Shakespeare’s World and Ours.
A young professional autistic actor makes his difference work on the stage
Photo courtesy of Jan Beatty.
The poetry of the working class.
Photo by Jimmy Katz
One of the great jazz virtuosos take us through his musical journey.
Photo by Francesco Pini
Keeping the music alive and the musicians playing.
photo credit: Jessica Suworoff, National Museum of African Art, Smithsonian Institution
Dr. Cole’s mission is to inspire a love of art especially in girls from under-represented communities.
Photo by Alen MacWeeney
In her novels, Solace and Tender, she paints an unsentimental picture of Ireland.
Photo courtesy of Wolf Trap
Wolf Trap is integrating art with fundamental science and math learning for young children and the data show significant results.
Photo courtesy of Kirsten Greenidge
In her new work Baltimore, playwright Kirsten Greenidge grapples with the issue of race on college campuses.
Photo by Monette Berthommier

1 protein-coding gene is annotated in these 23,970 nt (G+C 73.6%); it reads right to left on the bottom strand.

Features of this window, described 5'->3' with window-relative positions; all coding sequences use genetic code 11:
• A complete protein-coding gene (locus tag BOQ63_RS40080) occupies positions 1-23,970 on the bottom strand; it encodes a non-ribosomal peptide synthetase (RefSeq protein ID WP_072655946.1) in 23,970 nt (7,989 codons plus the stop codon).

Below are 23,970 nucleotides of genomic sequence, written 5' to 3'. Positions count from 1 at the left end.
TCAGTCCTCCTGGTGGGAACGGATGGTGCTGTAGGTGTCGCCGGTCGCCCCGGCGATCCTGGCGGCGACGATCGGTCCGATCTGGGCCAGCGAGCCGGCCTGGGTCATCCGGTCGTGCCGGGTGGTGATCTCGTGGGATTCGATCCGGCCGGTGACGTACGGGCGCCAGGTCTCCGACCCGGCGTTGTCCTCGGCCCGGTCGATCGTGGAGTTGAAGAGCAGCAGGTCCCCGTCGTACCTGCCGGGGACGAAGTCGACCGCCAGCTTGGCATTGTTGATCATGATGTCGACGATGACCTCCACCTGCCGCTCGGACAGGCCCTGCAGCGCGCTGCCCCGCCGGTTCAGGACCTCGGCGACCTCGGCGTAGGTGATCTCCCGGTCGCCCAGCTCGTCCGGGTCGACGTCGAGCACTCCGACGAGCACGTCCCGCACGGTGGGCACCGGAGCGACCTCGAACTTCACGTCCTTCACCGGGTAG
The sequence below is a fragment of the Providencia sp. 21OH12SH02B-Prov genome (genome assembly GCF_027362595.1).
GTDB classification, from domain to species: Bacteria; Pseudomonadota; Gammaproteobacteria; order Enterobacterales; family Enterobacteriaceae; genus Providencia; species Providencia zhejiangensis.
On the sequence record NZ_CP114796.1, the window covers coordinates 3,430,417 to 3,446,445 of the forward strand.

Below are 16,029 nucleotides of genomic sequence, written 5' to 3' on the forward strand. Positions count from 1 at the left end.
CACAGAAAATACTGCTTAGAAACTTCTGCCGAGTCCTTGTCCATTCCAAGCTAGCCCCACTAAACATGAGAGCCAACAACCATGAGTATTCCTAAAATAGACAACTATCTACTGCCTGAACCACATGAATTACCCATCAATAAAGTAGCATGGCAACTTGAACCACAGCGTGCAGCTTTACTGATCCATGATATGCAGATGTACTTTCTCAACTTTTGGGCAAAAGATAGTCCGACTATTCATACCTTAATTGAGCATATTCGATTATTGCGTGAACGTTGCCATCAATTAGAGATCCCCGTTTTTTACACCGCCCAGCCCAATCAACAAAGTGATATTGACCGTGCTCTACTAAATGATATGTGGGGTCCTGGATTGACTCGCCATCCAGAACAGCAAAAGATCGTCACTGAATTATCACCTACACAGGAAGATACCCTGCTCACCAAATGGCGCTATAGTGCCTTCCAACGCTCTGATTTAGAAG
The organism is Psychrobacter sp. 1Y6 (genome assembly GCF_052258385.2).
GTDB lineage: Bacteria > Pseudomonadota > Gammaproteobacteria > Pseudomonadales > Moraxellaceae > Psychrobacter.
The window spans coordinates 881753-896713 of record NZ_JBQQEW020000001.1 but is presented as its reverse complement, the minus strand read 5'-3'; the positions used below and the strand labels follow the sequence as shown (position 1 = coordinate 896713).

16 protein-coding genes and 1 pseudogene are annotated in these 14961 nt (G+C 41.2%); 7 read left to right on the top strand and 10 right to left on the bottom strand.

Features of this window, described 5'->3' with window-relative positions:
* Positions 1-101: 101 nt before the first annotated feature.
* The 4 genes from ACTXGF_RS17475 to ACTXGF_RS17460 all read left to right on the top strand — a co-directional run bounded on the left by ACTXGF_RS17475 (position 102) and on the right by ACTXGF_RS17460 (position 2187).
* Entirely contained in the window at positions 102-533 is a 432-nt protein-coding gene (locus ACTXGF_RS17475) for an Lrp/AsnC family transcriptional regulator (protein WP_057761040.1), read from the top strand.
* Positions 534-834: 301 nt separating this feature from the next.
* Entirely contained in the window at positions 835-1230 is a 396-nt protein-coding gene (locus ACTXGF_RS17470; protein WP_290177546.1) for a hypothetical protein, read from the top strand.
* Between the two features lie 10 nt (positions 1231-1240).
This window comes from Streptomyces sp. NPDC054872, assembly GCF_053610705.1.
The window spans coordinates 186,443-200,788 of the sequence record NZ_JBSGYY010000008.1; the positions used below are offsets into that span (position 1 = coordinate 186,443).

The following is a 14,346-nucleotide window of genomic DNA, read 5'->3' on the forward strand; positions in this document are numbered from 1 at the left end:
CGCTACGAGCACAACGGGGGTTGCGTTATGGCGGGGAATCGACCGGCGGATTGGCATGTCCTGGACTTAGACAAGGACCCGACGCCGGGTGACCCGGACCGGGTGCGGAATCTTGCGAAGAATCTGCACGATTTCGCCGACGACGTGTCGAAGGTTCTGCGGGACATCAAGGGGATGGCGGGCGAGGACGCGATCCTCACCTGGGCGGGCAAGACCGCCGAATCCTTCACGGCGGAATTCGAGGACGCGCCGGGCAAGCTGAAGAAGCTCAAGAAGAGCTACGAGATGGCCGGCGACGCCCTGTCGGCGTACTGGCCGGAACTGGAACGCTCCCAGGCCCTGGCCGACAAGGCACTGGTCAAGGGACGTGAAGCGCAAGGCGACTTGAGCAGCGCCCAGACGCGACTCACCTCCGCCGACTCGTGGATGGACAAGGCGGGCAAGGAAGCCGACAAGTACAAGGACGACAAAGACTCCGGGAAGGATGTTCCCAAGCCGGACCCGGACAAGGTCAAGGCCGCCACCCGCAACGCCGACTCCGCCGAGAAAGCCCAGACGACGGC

Archie Shepp shares his musical biography—and his thoughts about the legacy of African-American music.
Nnamdi Chukwuocha and Albert Mills. Photo courtesy of the Delaware Division of the Arts
Poets and social workers, the twins’ primary audience have been Wilmington’s underserved children.
Photo by Hyunsoo Leo Kim
In his memoir Soul Serenade, Ollison describes how music was a lifeline during a difficult upbringing.
Photo courtesy of Arena Stage at the Mead Center for American Theater
Giving voice to the human cost of workers without work.
Photo courtesy of Harrell Fletcher
Harrell Fletcher shares his passion for social practice—creative projects in communities that are by, for, and of the residents.
Photo by Christine Alicino
Creating American music that’s intense, sensual, and meaningful.